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English….to teach or not to teach.
March 25, 2013

The English Language Teacher Education in A Diverse Environment

International Teacher Educators Conference

16th-18th March 2013, Hyderabad

The conference aimed to address a pressing policy issue for the Government of India, consequent upon the adoption of the Right to Education Act in 2009: The need to introduce inclusive classroom practices and the culmination of restrictive and discriminatory classroom practices.  This, based on the NCF ruling that “Schools need to be centres that prepare children for life and ensure that all children, especially the differently-abled children from marginalized sections, and children in difficult circumstances get that maximum benefit of this crucial area of education’.

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 It having been said that classrooms are a collection of diverse individuals; English language teacher educators need to be skilled in managing diversity. The bigger question that looms in front of us is ‘how’?!

The first quote I heard at this conference was “The task of a modern educator is not to cut down jungles, but to irrigate deserts. (C.S. Lewis).  What followed this statement was a lengthy discussion of all the problems we face in the education system; inconsiderate texts, lack of strong pedagogic practices, unsuitably skilled teachers` lack of resources, methods that are trapped in ages long gone, lack of governmental and policy oriented support, and so many more issues that have cropped up. Then came another question- Are we ready for the challenges? The emphatic answer said volumes; “NO!”

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And thus began the learning at the conference.

 For the better part, all the sessions I attended had speakers who agreed on certain key points. One of them simply put was this- Teaching in a classroom is a linguistically and culturally diverse setting. So we’re talking about different languages, differing socio-economic backgrounds, varying levels of parent participation, varied levels of intelligent and ability and aptitude, different mother tongues/ first languages, castes/communities, maturity, motivation, interest….and the diversity and kinds of diversities keep adding up. This already to me seemed like a bleak and disadvantaged situation. And the one thought that I had in my head that I could not shake was the Government Primary School that Bookworm works with in Taleigao. This place to me was the one available standard of “diversity” at its best (its also a multi grade classroom!) As we discussed the issues of teaching in these kinds of classes they all seemed to fit a framework of questions that had now created itself in my head. How does one provide learning for all? What and from where does one get the suitable materials? What is the appropriate way to maintain discipline in these classes? How can one maintain interest, keeping in mind that too simple and the older ones get frustrated and too complex, and the younger ones get phased out? How is assessment supposed to happen and based on what criteria? In a class that is; in the bigger picture’ diverse, how is learning to reach students at individual levels?  And each of these points seemed so pertinent and relevant, and in some cases so familiar to me. And that’s when I started wanting the answers.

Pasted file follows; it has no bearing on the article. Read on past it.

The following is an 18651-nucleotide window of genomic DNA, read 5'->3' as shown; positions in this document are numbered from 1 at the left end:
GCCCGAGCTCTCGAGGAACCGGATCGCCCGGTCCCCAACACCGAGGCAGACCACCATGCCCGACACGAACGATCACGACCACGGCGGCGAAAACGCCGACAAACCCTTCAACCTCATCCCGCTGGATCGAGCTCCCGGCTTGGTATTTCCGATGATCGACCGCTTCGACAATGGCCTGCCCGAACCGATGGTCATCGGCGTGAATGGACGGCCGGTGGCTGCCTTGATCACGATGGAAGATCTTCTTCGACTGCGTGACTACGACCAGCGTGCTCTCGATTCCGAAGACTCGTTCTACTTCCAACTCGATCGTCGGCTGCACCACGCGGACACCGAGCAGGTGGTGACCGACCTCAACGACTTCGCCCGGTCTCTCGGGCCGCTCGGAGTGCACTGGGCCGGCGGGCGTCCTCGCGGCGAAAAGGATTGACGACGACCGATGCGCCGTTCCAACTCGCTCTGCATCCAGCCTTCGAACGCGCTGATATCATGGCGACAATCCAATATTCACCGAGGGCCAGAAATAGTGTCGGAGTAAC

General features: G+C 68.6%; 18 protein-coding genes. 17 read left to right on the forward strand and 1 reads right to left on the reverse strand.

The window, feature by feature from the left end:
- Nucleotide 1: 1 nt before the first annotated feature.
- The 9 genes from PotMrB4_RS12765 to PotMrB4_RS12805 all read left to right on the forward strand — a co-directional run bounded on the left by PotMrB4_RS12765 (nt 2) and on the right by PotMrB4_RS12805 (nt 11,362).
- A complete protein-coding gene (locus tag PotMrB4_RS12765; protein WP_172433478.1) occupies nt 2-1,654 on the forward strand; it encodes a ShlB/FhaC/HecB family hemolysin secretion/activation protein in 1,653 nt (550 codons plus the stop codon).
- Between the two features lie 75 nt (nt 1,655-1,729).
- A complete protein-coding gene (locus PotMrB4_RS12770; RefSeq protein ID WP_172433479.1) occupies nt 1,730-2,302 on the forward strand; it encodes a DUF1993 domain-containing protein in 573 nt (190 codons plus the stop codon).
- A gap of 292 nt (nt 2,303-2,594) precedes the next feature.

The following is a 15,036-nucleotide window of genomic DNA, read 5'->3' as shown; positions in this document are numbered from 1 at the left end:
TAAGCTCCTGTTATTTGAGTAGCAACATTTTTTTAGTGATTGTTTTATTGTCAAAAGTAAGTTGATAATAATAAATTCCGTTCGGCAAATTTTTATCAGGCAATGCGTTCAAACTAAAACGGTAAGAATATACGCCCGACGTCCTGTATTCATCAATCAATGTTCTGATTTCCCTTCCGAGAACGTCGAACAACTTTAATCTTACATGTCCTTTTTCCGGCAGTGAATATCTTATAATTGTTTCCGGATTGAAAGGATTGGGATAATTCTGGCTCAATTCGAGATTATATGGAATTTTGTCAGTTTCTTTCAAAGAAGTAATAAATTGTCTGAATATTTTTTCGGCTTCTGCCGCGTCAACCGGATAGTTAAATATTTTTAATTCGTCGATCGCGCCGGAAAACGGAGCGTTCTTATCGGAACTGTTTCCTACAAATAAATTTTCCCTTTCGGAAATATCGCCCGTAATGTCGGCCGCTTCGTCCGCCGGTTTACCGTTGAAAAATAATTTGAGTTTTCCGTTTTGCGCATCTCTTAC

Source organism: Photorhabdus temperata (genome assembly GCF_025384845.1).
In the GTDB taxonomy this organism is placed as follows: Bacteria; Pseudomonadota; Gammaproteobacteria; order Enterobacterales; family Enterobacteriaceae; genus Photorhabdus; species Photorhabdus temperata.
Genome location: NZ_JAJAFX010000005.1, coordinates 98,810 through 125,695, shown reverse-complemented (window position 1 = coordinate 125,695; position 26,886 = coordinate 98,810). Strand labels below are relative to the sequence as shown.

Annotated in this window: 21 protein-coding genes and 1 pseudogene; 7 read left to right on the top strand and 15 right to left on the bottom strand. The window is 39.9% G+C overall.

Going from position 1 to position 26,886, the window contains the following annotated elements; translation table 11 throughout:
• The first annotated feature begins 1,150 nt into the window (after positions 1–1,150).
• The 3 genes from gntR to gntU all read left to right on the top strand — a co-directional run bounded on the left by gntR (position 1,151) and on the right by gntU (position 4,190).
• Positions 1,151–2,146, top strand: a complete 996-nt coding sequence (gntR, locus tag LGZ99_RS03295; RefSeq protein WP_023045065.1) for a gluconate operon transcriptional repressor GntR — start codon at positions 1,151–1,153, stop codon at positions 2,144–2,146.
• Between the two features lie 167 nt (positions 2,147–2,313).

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I will not say that I didn’t get any answers. An overarching answer that came to us was “We can teach some of the students, some of the time, some of the students most of the time, but not all of the students all of the time.” There were more practical answers too; that seemed feasible, given some thought. In a session called Teaching Large Mixed Level Classes: Some Practical Principles, given by Penny Ur. She put it quite succinctly- If you can’t keep the children motivated, you can’t keep them in class. And then she proceeded to tell us that the simplest ways to keep motivation levels high was to keep variation and interest as predominant features of a classroom. The guessing and anticipation of what’s to come and making the lessons interesting and in some way more “game like”, use of more visual materials, open ending questions that elicited no necessarily right or wrong answers; was a definite way to keep students gripped to the classroom happenings.